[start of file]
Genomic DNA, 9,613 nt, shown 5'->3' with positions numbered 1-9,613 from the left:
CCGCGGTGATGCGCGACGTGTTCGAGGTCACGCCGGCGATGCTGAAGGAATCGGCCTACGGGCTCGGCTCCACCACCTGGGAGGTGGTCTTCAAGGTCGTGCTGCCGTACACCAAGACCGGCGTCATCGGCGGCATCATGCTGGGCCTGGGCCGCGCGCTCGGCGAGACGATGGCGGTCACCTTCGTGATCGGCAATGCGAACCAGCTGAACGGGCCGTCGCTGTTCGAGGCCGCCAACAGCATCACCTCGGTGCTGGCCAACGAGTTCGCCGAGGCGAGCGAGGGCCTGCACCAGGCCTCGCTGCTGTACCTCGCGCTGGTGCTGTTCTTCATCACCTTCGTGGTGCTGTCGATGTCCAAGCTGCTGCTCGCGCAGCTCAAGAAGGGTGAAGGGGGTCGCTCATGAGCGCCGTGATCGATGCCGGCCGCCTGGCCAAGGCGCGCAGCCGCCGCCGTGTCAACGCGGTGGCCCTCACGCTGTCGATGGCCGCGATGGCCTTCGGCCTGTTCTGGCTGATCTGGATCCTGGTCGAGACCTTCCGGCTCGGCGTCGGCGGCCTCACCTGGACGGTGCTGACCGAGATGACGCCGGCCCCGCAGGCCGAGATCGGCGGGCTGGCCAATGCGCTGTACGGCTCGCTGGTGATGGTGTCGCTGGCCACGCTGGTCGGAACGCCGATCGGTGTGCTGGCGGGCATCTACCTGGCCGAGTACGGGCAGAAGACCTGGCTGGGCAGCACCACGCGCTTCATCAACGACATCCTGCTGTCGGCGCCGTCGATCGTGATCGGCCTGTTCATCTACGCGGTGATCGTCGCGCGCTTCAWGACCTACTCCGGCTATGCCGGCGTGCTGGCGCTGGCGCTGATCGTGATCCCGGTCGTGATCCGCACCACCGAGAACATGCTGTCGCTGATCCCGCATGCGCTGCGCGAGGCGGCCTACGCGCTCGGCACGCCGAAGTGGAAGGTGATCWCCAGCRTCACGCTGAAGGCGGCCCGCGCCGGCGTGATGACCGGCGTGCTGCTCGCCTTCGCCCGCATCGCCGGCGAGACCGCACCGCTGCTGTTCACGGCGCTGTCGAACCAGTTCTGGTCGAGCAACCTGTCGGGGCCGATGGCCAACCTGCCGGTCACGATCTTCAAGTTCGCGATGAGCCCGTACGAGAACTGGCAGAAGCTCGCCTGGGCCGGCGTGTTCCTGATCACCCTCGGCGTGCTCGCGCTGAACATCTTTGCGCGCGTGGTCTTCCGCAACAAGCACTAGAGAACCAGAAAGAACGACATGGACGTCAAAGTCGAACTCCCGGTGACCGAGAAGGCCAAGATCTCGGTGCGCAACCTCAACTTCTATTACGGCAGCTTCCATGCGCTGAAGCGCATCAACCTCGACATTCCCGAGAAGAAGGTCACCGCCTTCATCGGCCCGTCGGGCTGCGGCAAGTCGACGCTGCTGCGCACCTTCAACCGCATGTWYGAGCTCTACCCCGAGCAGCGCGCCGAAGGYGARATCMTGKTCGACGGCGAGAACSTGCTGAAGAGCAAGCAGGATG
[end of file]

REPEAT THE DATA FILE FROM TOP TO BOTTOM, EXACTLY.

Genomic DNA, 9,613 nt, shown 5'->3' with positions numbered 1-9,613 from the left:
CCGCGGTGATGCGCGACGTGTTCGAGGTCACGCCGGCGATGCTGAAGGAATCGGCCTACGGGCTCGGCTCCACCACCTGGGAGGTGGTCTTCAAGGTCGTGCTGCCGTACACCAAGACCGGCGTCATCGGCGGCATCATGCTGGGCCTGGGCCGCGCGCTCGGCGAGACGATGGCGGTCACCTTCGTGATCGGCAATGCGAACCAGCTGAACGGGCCGTCGCTGTTCGAGGCCGCCAACAGCATCACCTCGGTGCTGGCCAACGAGTTCGCCGAGGCGAGCGAGGGCCTGCACCAGGCCTCGCTGCTGTACCTCGCGCTGGTGCTGTTCTTCATCACCTTCGTGGTGCTGTCGATGTCCAAGCTGCTGCTCGCGCAGCTCAAGAAGGGTGAAGGGGGTCGCTCATGAGCGCCGTGATCGATGCCGGCCGCCTGGCCAAGGCGCGCAGCCGCCGCCGTGTCAACGCGGTGGCCCTCACGCTGTCGATGGCCGCGATGGCCTTCGGCCTGTTCTGGCTGATCTGGATCCTGGTCGAGACCTTCCGGCTCGGCGTCGGCGGCCTCACCTGGACGGTGCTGACCGAGATGACGCCGGCCCCGCAGGCCGAGATCGGCGGGCTGGCCAATGCGCTGTACGGCTCGCTGGTGATGGTGTCGCTGGCCACGCTGGTCGGAACGCCGATCGGTGTGCTGGCGGGCATCTACCTGGCCGAGTACGGGCAGAAGACCTGGCTGGGCAGCACCACGCGCTTCATCAACGACATCCTGCTGTCGGCGCCGTCGATCGTGATCGGCCTGTTCATCTACGCGGTGATCGTCGCGCGCTTCAWGACCTACTCCGGCTATGCCGGCGTGCTGGCGCTGGCGCTGATCGTGATCCCGGTCGTGATCCGCACCACCGAGAACATGCTGTCGCTGATCCCGCATGCGCTGCGCGAGGCGGCCTACGCGCTCGGCACGCCGAAGTGGAAGGTGATCWCCAGCRTCACGCTGAAGGCGGCCCGCGCCGGCGTGATGACCGGCGTGCTGCTCGCCTTCGCCCGCATCGCCGGCGAGACCGCACCGCTGCTGTTCACGGCGCTGTCGAACCAGTTCTGGTCGAGCAACCTGTCGGGGCCGATGGCCAACCTGCCGGTCACGATCTTCAAGTTCGCGATGAGCCCGTACGAGAACTGGCAGAAGCTCGCCTGGGCCGGCGTGTTCCTGATCACCCTCGGCGTGCTCGCGCTGAACATCTTTGCGCGCGTGGTCTTCCGCAACAAGCACTAGAGAACCAGAAAGAACGACATGGACGTCAAAGTCGAACTCCCGGTGACCGAGAAGGCCAAGATCTCGGTGCGCAACCTCAACTTCTATTACGGCAGCTTCCATGCGCTGAAGCGCATCAACCTCGACATTCCCGAGAAGAAGGTCACCGCCTTCATCGGCCCGTCGGGCTGCGGCAAGTCGACGCTGCTGCGCACCTTCAACCGCATGTWYGAGCTCTACCCCGAGCAGCGCGCCGAAGGYGARATCMTGKTCGACGGCGAGAACSTGCTGAAGAGCAAGCAGGATG